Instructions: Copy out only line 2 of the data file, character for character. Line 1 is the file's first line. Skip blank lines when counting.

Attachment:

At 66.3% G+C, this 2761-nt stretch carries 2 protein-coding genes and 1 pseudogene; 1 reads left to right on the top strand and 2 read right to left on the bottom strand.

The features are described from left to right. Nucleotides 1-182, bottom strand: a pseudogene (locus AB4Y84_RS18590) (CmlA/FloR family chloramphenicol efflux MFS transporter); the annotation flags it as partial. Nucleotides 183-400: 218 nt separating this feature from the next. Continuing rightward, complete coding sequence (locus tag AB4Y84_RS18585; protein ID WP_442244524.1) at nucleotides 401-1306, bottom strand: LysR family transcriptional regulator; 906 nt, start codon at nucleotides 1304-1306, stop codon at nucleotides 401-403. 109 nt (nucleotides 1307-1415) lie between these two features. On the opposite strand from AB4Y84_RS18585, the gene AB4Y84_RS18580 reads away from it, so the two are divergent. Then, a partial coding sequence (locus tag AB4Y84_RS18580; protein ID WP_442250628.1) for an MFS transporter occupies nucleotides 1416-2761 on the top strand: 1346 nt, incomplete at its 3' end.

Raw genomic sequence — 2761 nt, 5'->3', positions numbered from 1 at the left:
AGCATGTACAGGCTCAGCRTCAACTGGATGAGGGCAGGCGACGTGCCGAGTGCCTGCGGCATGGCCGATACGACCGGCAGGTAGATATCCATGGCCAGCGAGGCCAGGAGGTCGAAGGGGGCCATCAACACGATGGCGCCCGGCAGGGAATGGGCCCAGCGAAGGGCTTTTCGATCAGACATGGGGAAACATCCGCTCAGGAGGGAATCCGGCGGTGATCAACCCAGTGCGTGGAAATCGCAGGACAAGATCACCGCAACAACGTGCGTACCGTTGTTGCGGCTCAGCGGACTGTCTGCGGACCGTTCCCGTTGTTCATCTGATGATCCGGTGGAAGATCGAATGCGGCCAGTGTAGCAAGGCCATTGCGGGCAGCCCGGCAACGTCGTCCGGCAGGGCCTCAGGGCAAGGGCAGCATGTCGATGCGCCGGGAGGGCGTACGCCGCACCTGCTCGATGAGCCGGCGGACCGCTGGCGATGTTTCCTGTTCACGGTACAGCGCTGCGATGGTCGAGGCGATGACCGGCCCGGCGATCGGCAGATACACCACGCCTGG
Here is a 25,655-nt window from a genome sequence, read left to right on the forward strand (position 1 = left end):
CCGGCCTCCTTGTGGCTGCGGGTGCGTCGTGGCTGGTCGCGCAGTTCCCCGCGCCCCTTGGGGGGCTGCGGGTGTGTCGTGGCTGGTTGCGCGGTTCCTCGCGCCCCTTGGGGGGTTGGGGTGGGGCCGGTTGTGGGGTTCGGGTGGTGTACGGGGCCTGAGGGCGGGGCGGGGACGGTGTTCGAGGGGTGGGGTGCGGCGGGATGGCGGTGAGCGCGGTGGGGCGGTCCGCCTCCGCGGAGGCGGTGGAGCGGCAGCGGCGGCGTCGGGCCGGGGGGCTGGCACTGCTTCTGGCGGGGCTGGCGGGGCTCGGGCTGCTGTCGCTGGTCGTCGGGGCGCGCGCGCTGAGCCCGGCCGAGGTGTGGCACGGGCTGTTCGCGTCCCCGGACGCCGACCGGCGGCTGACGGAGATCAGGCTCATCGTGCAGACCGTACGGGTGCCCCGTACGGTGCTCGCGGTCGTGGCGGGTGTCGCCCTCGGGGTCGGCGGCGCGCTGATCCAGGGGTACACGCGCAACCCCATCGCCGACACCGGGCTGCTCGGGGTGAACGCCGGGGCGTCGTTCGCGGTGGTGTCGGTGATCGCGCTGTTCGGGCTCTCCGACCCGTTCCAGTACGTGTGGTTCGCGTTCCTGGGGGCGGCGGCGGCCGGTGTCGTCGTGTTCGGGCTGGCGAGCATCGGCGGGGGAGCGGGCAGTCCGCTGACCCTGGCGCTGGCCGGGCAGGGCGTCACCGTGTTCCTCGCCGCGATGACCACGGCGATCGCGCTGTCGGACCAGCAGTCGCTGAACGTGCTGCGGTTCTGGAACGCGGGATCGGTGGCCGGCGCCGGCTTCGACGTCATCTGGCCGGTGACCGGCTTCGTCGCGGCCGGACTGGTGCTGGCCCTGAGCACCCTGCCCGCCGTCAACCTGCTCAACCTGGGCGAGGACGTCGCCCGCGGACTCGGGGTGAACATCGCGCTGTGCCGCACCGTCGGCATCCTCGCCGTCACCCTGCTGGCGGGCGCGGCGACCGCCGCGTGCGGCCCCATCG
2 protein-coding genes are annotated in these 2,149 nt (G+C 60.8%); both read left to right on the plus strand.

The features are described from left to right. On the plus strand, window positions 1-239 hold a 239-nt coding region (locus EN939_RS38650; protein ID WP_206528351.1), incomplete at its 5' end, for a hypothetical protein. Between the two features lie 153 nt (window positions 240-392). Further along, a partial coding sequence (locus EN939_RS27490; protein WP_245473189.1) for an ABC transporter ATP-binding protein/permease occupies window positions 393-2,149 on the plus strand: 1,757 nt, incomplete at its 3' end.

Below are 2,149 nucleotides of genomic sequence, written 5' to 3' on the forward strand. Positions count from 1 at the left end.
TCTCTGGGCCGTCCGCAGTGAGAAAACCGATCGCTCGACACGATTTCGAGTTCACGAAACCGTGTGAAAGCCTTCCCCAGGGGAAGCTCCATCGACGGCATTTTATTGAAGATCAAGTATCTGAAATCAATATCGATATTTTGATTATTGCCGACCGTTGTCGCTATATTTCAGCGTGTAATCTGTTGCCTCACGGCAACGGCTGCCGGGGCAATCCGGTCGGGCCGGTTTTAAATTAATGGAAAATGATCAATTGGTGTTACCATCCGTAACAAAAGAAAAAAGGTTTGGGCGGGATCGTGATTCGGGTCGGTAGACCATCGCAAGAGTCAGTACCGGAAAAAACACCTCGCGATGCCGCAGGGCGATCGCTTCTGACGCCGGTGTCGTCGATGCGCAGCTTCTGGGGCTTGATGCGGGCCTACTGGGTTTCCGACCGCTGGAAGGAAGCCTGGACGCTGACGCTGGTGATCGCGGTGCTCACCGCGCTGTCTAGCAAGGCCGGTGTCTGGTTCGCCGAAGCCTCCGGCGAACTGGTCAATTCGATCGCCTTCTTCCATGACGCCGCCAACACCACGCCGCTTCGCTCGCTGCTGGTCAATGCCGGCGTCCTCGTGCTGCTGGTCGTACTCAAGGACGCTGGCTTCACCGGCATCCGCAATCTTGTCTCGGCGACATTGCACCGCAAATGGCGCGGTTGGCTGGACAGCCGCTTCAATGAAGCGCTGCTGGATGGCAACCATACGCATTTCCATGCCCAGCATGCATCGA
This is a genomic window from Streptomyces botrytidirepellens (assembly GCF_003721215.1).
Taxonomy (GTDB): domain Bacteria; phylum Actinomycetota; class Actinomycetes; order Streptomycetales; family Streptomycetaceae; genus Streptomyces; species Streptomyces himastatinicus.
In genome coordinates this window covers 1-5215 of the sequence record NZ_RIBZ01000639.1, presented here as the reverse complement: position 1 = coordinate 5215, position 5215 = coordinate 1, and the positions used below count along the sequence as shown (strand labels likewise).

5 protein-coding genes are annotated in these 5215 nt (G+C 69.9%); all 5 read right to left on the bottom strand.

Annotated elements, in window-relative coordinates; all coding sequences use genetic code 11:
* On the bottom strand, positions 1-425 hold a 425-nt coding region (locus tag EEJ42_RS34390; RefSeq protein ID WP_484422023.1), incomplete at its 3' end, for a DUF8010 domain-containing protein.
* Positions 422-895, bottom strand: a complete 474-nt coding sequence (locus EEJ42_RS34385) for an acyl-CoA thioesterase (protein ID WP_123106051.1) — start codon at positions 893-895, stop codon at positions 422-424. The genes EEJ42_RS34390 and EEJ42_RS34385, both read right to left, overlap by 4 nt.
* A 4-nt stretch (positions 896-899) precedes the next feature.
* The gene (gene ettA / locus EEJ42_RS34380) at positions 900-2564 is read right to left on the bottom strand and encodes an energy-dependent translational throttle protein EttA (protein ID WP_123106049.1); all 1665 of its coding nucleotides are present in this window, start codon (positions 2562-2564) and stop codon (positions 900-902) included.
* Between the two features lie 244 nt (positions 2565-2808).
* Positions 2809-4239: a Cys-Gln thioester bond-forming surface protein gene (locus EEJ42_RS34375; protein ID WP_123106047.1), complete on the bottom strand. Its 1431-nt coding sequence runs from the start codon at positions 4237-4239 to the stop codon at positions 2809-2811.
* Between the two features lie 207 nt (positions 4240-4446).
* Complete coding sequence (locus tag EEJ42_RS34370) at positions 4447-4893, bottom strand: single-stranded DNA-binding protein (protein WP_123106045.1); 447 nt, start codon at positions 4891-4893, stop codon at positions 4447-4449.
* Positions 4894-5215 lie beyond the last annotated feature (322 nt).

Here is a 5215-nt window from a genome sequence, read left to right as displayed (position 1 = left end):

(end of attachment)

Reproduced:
The features are described from left to right. Nucleotides 1-182, bottom strand: a pseudogene (locus AB4Y84_RS18590) (CmlA/FloR family chloramphenicol efflux MFS transporter); the annotation flags it as partial. Nucleotides 183-400: 218 nt separating this feature from the next. Continuing rightward, complete coding sequence (locus tag AB4Y84_RS18585; protein ID WP_442244524.1) at nucleotides 401-1306, bottom strand: LysR family transcriptional regulator; 906 nt, start codon at nucleotides 1304-1306, stop codon at nucleotides 401-403. 109 nt (nucleotides 1307-1415) lie between these two features. On the opposite strand from AB4Y84_RS18585, the gene AB4Y84_RS18580 reads away from it, so the two are divergent. Then, a partial coding sequence (locus tag AB4Y84_RS18580; protein ID WP_442250628.1) for an MFS transporter occupies nucleotides 1416-2761 on the top strand: 1346 nt, incomplete at its 3' end.